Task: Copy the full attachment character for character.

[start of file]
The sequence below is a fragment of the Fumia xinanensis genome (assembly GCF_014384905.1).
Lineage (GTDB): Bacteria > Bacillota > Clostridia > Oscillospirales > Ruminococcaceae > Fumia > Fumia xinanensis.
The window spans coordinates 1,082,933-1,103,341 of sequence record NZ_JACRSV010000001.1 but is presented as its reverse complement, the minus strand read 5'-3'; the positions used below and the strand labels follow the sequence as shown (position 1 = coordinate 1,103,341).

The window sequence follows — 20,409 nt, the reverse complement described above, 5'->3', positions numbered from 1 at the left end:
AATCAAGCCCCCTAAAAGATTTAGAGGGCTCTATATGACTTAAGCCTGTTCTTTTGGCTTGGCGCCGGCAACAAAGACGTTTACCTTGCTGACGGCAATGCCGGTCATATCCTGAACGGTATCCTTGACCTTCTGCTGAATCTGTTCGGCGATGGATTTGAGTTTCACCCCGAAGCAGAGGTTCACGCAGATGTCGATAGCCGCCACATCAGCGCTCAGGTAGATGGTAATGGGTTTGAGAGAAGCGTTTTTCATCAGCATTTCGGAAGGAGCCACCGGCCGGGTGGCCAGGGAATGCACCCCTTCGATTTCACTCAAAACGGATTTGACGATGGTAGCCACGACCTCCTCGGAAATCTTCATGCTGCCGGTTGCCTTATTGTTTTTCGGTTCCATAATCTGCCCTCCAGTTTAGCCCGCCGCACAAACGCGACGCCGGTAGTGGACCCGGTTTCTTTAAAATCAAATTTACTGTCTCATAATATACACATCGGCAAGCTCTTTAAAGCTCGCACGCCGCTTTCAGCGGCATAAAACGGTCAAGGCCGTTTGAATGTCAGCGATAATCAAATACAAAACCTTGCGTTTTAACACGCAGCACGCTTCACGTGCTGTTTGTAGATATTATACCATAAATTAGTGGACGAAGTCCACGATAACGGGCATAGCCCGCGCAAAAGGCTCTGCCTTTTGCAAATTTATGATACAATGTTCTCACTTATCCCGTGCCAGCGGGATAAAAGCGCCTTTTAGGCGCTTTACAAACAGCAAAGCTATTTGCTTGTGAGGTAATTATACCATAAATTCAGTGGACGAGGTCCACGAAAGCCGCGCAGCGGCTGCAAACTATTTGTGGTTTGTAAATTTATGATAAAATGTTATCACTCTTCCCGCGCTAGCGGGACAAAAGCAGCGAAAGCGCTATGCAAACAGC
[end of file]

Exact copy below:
The sequence below is a fragment of the Fumia xinanensis genome (assembly GCF_014384905.1).
Lineage (GTDB): Bacteria > Bacillota > Clostridia > Oscillospirales > Ruminococcaceae > Fumia > Fumia xinanensis.
The window spans coordinates 1,082,933-1,103,341 of sequence record NZ_JACRSV010000001.1 but is presented as its reverse complement, the minus strand read 5'-3'; the positions used below and the strand labels follow the sequence as shown (position 1 = coordinate 1,103,341).

The window sequence follows — 20,409 nt, the reverse complement described above, 5'->3', positions numbered from 1 at the left end:
AATCAAGCCCCCTAAAAGATTTAGAGGGCTCTATATGACTTAAGCCTGTTCTTTTGGCTTGGCGCCGGCAACAAAGACGTTTACCTTGCTGACGGCAATGCCGGTCATATCCTGAACGGTATCCTTGACCTTCTGCTGAATCTGTTCGGCGATGGATTTGAGTTTCACCCCGAAGCAGAGGTTCACGCAGATGTCGATAGCCGCCACATCAGCGCTCAGGTAGATGGTAATGGGTTTGAGAGAAGCGTTTTTCATCAGCATTTCGGAAGGAGCCACCGGCCGGGTGGCCAGGGAATGCACCCCTTCGATTTCACTCAAAACGGATTTGACGATGGTAGCCACGACCTCCTCGGAAATCTTCATGCTGCCGGTTGCCTTATTGTTTTTCGGTTCCATAATCTGCCCTCCAGTTTAGCCCGCCGCACAAACGCGACGCCGGTAGTGGACCCGGTTTCTTTAAAATCAAATTTACTGTCTCATAATATACACATCGGCAAGCTCTTTAAAGCTCGCACGCCGCTTTCAGCGGCATAAAACGGTCAAGGCCGTTTGAATGTCAGCGATAATCAAATACAAAACCTTGCGTTTTAACACGCAGCACGCTTCACGTGCTGTTTGTAGATATTATACCATAAATTAGTGGACGAAGTCCACGATAACGGGCATAGCCCGCGCAAAAGGCTCTGCCTTTTGCAAATTTATGATACAATGTTCTCACTTATCCCGTGCCAGCGGGATAAAAGCGCCTTTTAGGCGCTTTACAAACAGCAAAGCTATTTGCTTGTGAGGTAATTATACCATAAATTCAGTGGACGAGGTCCACGAAAGCCGCGCAGCGGCTGCAAACTATTTGTGGTTTGTAAATTTATGATAAAATGTTATCACTCTTCCCGCGCTAGCGGGACAAAAGCAGCGAAAGCGCTATGCAAACAGC